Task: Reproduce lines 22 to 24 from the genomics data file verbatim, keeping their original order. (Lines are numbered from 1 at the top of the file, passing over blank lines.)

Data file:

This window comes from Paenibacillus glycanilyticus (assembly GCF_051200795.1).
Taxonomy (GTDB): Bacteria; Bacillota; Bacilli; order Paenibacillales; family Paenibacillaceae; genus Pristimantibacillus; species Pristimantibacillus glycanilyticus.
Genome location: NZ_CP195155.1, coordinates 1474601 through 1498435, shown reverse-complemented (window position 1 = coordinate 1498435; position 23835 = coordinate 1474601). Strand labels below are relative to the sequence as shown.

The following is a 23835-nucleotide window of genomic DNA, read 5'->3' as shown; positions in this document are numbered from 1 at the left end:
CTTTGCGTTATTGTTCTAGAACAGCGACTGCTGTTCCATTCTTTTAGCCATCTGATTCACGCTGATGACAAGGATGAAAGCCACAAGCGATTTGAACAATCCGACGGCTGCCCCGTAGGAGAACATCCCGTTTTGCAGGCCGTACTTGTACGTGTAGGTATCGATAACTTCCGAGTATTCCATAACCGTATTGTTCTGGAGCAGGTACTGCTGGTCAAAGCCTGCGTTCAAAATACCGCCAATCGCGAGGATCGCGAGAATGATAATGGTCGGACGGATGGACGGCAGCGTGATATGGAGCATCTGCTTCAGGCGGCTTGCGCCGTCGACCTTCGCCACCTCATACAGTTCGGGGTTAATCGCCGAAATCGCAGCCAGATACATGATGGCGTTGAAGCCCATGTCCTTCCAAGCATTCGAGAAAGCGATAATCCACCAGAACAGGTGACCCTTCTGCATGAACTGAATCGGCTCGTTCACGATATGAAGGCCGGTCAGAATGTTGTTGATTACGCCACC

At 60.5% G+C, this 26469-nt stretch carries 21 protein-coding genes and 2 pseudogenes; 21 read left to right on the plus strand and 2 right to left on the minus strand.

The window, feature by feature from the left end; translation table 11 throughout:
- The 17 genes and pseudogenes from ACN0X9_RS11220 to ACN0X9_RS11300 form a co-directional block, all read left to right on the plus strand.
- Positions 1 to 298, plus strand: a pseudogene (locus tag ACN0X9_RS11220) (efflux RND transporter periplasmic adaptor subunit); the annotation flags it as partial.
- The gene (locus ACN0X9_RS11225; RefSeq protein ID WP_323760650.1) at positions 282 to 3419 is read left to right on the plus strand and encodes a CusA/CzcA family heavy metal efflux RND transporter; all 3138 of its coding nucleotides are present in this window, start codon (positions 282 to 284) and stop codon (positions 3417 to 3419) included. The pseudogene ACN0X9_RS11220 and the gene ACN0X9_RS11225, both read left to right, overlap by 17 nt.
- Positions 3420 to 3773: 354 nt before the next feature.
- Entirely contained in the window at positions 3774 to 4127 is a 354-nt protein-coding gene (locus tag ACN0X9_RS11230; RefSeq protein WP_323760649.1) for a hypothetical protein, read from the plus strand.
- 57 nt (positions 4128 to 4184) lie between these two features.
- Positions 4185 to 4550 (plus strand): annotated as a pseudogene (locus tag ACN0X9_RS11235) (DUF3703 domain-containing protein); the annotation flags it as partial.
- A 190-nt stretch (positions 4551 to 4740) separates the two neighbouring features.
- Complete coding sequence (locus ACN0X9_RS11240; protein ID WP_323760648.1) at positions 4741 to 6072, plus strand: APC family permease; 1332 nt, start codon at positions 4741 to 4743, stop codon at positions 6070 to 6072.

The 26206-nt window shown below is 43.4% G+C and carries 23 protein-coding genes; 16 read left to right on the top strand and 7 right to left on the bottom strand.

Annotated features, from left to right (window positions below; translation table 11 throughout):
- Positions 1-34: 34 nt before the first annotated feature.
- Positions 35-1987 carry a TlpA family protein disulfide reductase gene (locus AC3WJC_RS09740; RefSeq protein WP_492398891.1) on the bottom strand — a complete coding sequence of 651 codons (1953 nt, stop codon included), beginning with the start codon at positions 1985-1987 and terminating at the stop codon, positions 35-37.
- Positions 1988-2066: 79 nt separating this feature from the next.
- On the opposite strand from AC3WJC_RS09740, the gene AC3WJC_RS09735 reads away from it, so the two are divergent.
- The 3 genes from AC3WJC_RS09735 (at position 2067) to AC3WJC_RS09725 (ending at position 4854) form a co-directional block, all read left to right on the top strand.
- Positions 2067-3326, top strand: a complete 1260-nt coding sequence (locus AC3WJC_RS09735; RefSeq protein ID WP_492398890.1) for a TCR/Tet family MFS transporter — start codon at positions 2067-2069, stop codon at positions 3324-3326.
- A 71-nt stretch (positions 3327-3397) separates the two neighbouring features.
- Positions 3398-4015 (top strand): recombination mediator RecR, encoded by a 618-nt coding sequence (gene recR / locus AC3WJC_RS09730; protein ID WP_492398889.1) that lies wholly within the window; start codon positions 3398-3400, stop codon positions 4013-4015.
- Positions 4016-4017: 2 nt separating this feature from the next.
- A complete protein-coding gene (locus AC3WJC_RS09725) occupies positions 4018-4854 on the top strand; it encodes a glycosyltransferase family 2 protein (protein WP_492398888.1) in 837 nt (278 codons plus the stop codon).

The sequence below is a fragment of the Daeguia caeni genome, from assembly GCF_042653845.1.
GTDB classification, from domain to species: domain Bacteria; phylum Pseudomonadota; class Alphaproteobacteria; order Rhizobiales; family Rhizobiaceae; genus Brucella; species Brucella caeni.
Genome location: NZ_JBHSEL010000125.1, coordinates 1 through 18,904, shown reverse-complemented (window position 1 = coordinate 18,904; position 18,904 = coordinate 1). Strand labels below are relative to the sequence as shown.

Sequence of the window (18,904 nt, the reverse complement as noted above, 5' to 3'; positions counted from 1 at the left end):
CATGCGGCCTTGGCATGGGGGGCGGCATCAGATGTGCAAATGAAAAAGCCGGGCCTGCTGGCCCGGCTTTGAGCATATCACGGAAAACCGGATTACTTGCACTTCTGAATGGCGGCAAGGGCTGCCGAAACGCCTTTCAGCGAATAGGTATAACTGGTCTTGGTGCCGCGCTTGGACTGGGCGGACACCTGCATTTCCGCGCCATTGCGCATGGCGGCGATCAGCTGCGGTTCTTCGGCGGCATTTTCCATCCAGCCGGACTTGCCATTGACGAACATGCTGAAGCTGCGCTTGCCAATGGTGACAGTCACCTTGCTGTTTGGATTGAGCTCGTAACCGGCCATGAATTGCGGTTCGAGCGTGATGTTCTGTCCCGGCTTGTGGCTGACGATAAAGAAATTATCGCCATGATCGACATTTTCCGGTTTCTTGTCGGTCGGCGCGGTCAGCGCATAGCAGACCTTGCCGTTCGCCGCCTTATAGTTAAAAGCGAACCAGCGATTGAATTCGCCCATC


- On the opposite strand from AC3WJC_RS09740, the gene AC3WJC_RS09735 reads away from it, so the two are divergent.
- The 3 genes from AC3WJC_RS09735 (at position 2067) to AC3WJC_RS09725 (ending at position 4854) form a co-directional block, all read left to right on the top strand.
- Positions 2067-3326, top strand: a complete 1260-nt coding sequence (locus AC3WJC_RS09735; RefSeq protein ID WP_492398890.1) for a TCR/Tet family MFS transporter — start codon at positions 2067-2069, stop codon at positions 3324-3326.